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You Are Where the Buck Stops

Leaders, the buck stops with you. I hope that’s not news to you. If it is, we will spend some time today talking about why.

You may wonder, why now? I’m no fortune teller, but I read enough. And from what I’m reading, challenging times are right in front of us.

It’s hard to say how good or bad it will be. We certainly don’t know how it will impact every business. But it will affect many companies and consumers.

And if things get tough for you, resist the temptation to give over control to external forces. Your team is looking to you—every decision you make matters. And the mindset you approach the next few years will tell the tale of your business, division, or team.

You Are Responsible

No matter what level of leadership you hold in the organization, you are responsible for everything that happens on your team.

Read that again.

You are responsible for everything that happens on your team.

And while you may know that intellectually, you need to embrace it emotionally. Because when things go wrong, we want to find someone to blame. Because otherwise, that means it’s us.

But bad news, it is us. As a leader, you need to have an awareness of what’s going on throughout your organization. That the proper training is in place, team members are encouraged for excellent work and held accountable for their mistakes. And you have the right processes in place to be efficient and effective.

And, if you have not made sure of all those things, that is on you. I am not giving you a license to micro-manage or live in the weeds daily. But you must create the clarity and tracking to ensure everything is getting done and to see problems before they become catastrophes.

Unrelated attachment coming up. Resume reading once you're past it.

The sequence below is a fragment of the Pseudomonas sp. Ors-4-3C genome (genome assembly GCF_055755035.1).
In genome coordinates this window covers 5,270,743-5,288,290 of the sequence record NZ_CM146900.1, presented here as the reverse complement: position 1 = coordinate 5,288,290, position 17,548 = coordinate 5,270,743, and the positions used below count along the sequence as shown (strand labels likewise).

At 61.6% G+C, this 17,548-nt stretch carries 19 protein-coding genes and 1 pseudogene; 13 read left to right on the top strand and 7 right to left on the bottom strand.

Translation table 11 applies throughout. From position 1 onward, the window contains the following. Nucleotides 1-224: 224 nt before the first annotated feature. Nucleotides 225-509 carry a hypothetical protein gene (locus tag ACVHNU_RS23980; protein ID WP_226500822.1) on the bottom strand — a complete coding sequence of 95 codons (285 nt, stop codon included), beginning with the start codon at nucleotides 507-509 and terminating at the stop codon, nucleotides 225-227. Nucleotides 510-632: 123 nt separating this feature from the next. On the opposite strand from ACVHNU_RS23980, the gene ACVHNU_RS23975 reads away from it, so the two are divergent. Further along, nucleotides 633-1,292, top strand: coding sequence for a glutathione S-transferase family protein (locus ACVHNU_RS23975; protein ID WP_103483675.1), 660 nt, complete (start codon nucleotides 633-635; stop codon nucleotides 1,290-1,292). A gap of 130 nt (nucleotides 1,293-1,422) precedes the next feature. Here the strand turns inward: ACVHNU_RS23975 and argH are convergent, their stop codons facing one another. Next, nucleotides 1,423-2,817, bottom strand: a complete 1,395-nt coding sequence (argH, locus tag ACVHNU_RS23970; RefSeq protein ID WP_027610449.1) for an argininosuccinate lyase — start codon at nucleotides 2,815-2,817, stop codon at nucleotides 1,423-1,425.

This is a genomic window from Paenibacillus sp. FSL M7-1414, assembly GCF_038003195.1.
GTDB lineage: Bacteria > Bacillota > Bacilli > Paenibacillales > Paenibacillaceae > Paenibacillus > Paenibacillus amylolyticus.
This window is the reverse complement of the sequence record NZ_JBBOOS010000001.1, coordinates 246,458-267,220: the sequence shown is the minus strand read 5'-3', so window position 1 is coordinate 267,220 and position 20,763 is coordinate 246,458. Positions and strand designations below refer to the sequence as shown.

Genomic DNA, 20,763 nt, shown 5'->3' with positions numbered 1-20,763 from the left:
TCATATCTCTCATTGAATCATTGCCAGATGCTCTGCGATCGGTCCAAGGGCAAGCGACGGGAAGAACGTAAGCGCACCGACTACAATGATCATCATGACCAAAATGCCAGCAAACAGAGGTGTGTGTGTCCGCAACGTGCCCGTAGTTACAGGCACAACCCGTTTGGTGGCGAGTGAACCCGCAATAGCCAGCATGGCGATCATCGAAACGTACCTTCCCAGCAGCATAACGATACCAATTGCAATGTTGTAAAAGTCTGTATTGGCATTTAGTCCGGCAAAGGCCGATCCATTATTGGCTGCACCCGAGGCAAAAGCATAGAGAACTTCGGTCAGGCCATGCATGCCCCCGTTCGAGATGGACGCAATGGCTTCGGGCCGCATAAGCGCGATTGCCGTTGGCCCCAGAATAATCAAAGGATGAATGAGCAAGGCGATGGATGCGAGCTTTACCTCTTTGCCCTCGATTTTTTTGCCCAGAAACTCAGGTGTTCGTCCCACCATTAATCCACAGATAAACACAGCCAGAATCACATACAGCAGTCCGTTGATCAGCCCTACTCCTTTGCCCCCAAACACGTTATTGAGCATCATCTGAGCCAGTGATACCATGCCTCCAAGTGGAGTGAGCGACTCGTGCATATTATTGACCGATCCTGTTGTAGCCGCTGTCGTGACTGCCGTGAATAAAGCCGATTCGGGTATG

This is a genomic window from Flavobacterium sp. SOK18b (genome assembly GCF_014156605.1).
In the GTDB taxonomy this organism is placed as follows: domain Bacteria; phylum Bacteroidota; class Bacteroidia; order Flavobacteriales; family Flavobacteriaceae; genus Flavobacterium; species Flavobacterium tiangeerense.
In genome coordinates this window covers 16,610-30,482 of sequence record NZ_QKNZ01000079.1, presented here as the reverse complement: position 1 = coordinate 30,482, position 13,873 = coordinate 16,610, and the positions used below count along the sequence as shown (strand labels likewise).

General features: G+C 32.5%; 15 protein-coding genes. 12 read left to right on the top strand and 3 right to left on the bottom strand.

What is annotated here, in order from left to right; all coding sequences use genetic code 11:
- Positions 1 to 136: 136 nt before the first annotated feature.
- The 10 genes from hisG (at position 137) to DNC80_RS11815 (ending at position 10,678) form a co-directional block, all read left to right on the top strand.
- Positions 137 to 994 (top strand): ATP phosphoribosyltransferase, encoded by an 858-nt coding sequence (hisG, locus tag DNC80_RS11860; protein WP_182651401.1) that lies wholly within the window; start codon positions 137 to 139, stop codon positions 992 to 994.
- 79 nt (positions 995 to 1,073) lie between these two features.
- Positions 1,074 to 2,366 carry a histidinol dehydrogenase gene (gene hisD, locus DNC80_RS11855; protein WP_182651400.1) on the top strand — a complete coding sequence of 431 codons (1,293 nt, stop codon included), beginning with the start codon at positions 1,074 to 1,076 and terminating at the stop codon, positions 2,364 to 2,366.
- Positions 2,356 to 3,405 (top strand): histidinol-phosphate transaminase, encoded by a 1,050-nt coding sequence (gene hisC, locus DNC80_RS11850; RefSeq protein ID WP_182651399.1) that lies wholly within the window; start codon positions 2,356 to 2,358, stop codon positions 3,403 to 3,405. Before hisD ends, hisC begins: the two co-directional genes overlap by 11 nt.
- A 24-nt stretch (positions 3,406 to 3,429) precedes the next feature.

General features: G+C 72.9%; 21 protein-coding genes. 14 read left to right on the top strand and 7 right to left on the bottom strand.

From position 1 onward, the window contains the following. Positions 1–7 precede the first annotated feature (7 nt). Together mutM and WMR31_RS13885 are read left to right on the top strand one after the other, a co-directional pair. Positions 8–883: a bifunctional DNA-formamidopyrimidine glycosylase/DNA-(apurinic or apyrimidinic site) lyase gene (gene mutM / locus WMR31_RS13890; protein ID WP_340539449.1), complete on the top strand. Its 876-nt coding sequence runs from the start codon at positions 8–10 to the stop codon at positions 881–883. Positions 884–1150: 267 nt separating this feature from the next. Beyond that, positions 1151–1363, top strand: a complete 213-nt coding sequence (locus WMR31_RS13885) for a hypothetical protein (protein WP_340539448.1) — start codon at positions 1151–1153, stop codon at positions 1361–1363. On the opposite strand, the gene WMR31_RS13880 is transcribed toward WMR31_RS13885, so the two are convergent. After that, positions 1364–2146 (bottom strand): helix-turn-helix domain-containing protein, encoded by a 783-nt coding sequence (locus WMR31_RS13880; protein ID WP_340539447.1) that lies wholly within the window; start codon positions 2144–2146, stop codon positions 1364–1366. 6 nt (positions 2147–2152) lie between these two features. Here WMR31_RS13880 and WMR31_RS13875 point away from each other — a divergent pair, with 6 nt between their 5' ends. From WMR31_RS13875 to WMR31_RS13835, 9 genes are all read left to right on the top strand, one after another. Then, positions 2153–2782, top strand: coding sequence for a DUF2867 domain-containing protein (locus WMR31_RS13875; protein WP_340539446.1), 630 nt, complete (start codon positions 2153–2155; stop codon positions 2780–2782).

You Can’t Complain – You’re in Charge.

Well, I was a complainer too far into my leadership career. I complained that my team just wasn’t getting it. My boss didn’t understand the problems we were facing on the ground that some other department was screwing up my customer relationships.

As I grew, though, I realized that complaining about others reflected what I wasn’t doing. My team wasn’t getting it? The real issue was what was I doing, or not doing, to help them understand the business, the product, or the customers?

My boss just didn’t understand? What information was I bringing my boss to help clarify the picture for them?

Some other department screwed up my customer? How well did I communicate my customer’s needs internally? Or, how much did I tell my customer about how our processes worked?

Complaining results from not dealing with the core issues in front of you. It is an outward representation of you not taking control.

You’re Not Paying Attention

Leaders have a lot on their plate. And it doesn’t matter. They need to be ever alert for those small details that aren’t adding up.

Are you looking closely at your metrics? Are you only talking with your direct reports, or are you out on the floor where the action happens.

When I look back on some of the disasters in my career, the signs were always there.

  • I chose to ignore a gut feeling that something was not right.
  • I convinced myself that my direct report wasn’t acting weird instead of having a tough conversation.
  • I ignored the issues raised by my sales rep rather than pushing back on product or pricing to do more to help,

The signs are always there. There are few real surprises in business. There are only trends that we are not trying or willing to see.

Leadership is hard. Great leaders are the ones carrying out their responsibilities anyway. They know that outcomes are their job. And they closely track the events in their business and how they and their teams respond.

So dig in. Pay attention to what is going on around you. If something isn’t working, then change quickly. It is not the time to wait and see what happens.